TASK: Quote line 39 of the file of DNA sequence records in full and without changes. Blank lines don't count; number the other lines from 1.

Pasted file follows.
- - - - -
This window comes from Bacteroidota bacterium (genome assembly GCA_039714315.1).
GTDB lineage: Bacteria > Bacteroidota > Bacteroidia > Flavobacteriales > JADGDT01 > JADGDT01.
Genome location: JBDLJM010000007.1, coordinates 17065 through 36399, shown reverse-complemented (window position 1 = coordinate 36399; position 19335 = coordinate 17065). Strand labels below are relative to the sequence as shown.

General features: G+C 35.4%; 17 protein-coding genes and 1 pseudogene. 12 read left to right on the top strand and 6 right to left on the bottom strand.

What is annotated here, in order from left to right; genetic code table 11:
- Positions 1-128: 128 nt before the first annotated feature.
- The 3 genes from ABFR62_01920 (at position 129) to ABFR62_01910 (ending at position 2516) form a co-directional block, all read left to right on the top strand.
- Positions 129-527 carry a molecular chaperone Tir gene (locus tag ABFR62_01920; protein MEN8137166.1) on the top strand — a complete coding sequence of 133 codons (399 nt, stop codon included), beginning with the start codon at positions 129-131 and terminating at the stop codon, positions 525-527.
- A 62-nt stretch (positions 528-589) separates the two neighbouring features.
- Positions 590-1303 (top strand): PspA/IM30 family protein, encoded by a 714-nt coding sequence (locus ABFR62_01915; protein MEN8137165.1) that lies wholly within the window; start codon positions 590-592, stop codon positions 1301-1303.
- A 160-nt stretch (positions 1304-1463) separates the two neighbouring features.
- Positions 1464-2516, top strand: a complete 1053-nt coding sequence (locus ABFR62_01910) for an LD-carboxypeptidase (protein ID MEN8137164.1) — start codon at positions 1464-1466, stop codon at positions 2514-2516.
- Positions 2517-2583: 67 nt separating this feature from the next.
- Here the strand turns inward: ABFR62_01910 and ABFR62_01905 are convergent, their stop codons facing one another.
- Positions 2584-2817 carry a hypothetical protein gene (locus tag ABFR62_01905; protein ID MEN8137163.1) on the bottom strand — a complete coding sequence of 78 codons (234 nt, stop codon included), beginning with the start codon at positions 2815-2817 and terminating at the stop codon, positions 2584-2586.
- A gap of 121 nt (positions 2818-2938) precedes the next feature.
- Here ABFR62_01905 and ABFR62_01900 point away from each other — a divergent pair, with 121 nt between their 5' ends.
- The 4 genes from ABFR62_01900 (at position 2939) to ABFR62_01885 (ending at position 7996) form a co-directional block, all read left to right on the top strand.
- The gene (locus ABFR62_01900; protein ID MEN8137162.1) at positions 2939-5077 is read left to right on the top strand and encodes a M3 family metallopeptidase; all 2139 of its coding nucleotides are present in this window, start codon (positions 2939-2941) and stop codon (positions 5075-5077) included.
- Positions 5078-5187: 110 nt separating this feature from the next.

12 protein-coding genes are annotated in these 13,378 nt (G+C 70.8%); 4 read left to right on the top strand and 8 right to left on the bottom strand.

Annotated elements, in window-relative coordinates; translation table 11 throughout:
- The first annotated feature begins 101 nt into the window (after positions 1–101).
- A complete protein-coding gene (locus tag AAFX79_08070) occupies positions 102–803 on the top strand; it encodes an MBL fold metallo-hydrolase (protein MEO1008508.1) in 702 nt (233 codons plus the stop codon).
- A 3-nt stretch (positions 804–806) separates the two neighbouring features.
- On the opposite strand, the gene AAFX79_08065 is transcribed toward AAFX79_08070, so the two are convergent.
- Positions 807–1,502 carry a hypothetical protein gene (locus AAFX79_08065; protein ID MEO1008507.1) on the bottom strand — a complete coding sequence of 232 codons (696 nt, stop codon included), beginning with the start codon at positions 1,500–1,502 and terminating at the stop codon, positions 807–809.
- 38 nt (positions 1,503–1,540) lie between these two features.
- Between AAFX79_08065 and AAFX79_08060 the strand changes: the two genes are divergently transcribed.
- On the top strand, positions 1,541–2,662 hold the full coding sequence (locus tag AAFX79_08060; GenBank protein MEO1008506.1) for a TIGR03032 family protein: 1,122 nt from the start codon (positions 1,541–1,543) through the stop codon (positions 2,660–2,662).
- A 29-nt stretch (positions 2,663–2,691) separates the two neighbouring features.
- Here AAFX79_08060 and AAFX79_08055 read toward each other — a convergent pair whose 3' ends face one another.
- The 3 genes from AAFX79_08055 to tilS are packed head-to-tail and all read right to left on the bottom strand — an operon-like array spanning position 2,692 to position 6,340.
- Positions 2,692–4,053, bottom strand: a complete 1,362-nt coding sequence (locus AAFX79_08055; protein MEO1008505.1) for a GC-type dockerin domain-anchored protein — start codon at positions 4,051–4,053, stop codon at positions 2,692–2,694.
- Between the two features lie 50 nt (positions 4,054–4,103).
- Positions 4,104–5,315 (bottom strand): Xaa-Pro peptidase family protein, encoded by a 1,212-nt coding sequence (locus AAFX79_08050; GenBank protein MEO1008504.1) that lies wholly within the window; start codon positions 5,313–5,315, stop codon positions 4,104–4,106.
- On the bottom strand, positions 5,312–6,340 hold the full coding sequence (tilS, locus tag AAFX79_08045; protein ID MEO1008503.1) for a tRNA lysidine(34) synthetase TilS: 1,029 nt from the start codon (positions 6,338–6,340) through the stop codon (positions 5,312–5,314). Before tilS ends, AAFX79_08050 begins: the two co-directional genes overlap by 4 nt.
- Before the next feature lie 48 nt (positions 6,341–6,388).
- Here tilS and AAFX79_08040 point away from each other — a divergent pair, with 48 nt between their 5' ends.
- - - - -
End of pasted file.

- Here tilS and AAFX79_08040 point away from each other — a divergent pair, with 48 nt between their 5' ends.